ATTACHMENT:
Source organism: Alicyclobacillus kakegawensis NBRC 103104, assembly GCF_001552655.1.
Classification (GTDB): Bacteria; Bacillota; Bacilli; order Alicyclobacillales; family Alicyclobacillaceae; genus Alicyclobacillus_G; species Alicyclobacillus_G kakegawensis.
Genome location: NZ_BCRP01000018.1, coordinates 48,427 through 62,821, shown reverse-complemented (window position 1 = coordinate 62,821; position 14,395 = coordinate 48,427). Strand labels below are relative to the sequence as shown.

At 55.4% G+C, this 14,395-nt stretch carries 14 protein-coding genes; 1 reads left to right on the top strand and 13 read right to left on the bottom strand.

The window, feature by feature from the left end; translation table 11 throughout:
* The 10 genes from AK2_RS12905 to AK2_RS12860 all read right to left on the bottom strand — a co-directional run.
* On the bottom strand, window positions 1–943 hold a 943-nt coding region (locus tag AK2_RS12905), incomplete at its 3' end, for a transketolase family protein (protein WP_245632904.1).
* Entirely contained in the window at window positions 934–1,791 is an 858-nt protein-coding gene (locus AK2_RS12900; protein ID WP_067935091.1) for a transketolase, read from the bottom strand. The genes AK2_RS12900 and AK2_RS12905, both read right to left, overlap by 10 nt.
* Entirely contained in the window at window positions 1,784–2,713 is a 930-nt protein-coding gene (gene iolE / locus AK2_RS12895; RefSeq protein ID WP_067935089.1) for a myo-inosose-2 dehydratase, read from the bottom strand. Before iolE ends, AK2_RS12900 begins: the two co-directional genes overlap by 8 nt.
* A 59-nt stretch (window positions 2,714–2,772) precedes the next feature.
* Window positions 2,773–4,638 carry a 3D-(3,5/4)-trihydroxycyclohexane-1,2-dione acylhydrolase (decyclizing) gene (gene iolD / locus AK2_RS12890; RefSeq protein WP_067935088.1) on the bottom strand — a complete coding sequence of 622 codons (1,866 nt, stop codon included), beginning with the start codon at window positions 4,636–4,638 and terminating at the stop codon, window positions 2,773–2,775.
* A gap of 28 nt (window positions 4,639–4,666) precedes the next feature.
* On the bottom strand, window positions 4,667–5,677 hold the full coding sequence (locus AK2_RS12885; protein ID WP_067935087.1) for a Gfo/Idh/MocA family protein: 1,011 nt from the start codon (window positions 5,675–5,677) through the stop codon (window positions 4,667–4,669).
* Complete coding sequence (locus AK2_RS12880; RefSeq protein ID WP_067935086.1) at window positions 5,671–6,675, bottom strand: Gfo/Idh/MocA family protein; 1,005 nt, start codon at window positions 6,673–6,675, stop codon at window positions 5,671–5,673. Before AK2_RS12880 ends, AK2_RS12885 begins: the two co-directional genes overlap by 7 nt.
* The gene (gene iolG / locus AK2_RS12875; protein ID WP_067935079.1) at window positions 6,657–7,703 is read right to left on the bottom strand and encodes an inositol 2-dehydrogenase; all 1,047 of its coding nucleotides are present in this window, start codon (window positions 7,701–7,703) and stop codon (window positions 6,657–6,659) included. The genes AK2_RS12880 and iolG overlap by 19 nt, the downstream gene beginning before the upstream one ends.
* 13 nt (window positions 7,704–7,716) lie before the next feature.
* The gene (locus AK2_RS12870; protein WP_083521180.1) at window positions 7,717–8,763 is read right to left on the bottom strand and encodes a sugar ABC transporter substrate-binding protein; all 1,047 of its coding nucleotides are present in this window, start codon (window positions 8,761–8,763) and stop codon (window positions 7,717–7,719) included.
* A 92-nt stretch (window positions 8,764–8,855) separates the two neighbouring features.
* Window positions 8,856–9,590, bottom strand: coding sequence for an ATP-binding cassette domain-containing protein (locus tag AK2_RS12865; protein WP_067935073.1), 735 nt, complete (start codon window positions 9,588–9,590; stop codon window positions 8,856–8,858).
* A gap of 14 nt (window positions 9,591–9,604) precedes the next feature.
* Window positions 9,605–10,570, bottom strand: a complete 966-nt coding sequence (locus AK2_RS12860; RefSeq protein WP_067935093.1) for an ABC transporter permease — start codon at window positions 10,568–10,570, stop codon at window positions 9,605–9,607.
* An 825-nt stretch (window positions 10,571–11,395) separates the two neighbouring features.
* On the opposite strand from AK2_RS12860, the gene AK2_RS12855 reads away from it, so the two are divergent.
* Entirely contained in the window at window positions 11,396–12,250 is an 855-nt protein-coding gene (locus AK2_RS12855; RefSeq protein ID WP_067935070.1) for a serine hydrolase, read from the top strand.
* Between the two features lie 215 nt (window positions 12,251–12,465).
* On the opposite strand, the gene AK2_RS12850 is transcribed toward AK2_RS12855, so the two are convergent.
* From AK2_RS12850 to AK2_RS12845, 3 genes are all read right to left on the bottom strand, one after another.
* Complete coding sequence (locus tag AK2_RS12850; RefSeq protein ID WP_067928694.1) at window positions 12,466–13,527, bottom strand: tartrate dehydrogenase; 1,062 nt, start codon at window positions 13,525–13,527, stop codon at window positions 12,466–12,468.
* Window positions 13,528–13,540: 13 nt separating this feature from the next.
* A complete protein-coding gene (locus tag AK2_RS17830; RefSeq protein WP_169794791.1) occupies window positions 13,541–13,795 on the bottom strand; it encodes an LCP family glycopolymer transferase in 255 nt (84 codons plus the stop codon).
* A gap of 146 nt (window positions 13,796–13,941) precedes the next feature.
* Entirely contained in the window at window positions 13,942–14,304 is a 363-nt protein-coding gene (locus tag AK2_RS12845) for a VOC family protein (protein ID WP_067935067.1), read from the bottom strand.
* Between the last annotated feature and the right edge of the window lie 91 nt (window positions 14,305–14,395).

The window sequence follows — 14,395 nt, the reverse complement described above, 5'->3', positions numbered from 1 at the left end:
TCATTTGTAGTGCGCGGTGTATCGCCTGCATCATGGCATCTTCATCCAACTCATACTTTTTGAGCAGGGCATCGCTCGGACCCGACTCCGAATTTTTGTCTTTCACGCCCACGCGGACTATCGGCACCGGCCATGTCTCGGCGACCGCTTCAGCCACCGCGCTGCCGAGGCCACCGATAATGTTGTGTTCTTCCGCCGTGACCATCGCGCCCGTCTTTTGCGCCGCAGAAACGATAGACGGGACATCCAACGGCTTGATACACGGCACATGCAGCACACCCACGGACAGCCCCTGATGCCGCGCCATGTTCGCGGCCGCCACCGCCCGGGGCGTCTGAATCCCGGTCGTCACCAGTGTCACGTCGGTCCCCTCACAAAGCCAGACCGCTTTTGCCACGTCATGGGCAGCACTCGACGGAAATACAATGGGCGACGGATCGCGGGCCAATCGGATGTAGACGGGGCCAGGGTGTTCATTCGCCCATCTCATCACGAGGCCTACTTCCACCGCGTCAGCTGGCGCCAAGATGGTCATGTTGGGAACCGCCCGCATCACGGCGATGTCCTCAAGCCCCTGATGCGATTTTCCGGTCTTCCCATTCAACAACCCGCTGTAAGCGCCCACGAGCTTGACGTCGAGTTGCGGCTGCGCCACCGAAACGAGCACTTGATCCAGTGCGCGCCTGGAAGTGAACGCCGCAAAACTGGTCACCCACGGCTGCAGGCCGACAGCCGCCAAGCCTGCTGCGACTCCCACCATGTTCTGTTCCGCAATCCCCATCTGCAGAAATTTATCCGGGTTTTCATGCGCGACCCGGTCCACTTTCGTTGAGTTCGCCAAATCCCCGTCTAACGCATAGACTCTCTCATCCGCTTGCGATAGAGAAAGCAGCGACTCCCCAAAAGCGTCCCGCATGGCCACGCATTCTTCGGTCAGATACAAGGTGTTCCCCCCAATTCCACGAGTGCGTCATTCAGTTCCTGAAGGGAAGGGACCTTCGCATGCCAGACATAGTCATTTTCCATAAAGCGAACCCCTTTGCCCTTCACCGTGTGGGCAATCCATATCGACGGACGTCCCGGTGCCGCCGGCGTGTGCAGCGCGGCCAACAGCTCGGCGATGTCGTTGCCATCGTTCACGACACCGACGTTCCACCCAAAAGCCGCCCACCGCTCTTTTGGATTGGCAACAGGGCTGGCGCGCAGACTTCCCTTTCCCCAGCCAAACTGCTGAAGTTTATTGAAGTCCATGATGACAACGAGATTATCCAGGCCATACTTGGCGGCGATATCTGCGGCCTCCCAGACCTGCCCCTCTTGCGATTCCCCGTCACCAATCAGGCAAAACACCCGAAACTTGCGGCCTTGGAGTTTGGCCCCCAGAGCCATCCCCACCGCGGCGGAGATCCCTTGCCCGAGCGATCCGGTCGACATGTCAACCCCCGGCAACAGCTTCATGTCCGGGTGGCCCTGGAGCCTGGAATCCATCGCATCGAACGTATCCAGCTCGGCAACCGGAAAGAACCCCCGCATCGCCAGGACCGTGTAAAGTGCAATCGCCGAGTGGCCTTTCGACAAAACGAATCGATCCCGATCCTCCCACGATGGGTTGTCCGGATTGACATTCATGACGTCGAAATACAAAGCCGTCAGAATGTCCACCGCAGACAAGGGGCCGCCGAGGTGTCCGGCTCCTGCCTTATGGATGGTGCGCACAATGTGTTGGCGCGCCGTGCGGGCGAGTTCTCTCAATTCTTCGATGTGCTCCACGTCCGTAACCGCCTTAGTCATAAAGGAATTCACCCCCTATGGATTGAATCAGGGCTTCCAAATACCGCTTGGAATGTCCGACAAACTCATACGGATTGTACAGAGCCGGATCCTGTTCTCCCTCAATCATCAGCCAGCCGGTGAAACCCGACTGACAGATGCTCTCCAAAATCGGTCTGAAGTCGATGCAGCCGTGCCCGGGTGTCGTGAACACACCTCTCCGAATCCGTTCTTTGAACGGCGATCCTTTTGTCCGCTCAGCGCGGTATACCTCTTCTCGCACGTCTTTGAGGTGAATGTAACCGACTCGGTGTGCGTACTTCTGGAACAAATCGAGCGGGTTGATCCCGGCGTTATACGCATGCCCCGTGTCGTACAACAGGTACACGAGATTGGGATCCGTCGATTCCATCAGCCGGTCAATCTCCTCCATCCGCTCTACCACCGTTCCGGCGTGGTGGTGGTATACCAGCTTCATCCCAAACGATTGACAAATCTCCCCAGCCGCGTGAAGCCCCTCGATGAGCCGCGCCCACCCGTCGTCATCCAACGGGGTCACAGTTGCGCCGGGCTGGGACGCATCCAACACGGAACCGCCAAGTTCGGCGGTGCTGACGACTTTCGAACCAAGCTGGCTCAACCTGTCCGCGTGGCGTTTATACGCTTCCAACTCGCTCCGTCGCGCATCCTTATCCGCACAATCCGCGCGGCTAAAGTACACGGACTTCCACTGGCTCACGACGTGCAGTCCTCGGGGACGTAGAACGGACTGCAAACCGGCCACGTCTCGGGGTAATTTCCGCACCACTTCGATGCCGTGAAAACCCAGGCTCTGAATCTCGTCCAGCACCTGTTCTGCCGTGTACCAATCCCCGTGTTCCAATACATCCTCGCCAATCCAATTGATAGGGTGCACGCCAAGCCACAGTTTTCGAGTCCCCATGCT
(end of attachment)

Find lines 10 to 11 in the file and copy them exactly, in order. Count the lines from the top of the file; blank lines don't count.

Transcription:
* A 59-nt stretch (window positions 2,714–2,772) precedes the next feature.
* Window positions 2,773–4,638 carry a 3D-(3,5/4)-trihydroxycyclohexane-1,2-dione acylhydrolase (decyclizing) gene (gene iolD / locus AK2_RS12890; RefSeq protein WP_067935088.1) on the bottom strand — a complete coding sequence of 622 codons (1,866 nt, stop codon included), beginning with the start codon at window positions 4,636–4,638 and terminating at the stop codon, window positions 2,773–2,775.